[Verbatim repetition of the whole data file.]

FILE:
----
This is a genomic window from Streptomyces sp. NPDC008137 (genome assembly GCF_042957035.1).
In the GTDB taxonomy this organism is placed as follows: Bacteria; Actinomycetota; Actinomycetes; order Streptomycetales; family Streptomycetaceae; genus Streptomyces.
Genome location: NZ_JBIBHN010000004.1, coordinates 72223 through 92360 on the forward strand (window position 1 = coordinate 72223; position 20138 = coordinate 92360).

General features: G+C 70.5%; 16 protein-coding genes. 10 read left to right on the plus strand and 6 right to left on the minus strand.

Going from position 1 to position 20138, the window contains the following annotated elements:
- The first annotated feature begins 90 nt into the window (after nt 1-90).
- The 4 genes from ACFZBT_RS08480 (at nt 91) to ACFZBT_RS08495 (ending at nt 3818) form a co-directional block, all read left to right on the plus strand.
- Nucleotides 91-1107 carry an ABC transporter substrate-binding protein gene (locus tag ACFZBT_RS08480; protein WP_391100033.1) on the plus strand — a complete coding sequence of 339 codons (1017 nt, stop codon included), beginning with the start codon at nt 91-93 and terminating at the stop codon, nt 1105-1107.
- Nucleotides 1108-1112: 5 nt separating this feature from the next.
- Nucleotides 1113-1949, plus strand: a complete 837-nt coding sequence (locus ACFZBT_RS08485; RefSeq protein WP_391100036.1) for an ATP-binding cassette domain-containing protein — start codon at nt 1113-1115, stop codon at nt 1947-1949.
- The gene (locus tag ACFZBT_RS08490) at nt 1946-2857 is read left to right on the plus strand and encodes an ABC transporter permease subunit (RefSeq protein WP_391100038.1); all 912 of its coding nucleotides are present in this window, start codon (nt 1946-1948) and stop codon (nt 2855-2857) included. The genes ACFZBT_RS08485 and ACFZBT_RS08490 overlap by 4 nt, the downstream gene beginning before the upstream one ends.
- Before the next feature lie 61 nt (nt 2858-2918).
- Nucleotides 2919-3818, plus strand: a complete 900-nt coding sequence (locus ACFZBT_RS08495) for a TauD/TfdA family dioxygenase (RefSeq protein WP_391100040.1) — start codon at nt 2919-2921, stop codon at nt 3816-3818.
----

This is a genomic window from Streptomyces sp. NPDC008137 (genome assembly GCF_042957035.1).
In the GTDB taxonomy this organism is placed as follows: Bacteria; Actinomycetota; Actinomycetes; order Streptomycetales; family Streptomycetaceae; genus Streptomyces.
Genome location: NZ_JBIBHN010000004.1, coordinates 72223 through 92360 on the forward strand (window position 1 = coordinate 72223; position 20138 = coordinate 92360).

General features: G+C 70.5%; 16 protein-coding genes. 10 read left to right on the plus strand and 6 right to left on the minus strand.

Going from position 1 to position 20138, the window contains the following annotated elements:
- The first annotated feature begins 90 nt into the window (after nt 1-90).
- The 4 genes from ACFZBT_RS08480 (at nt 91) to ACFZBT_RS08495 (ending at nt 3818) form a co-directional block, all read left to right on the plus strand.
- Nucleotides 91-1107 carry an ABC transporter substrate-binding protein gene (locus tag ACFZBT_RS08480; protein WP_391100033.1) on the plus strand — a complete coding sequence of 339 codons (1017 nt, stop codon included), beginning with the start codon at nt 91-93 and terminating at the stop codon, nt 1105-1107.
- Nucleotides 1108-1112: 5 nt separating this feature from the next.
- Nucleotides 1113-1949, plus strand: a complete 837-nt coding sequence (locus ACFZBT_RS08485; RefSeq protein WP_391100036.1) for an ATP-binding cassette domain-containing protein — start codon at nt 1113-1115, stop codon at nt 1947-1949.
- The gene (locus tag ACFZBT_RS08490) at nt 1946-2857 is read left to right on the plus strand and encodes an ABC transporter permease subunit (RefSeq protein WP_391100038.1); all 912 of its coding nucleotides are present in this window, start codon (nt 1946-1948) and stop codon (nt 2855-2857) included. The genes ACFZBT_RS08485 and ACFZBT_RS08490 overlap by 4 nt, the downstream gene beginning before the upstream one ends.
- Before the next feature lie 61 nt (nt 2858-2918).
- Nucleotides 2919-3818, plus strand: a complete 900-nt coding sequence (locus ACFZBT_RS08495) for a TauD/TfdA family dioxygenase (RefSeq protein WP_391100040.1) — start codon at nt 2919-2921, stop codon at nt 3816-3818.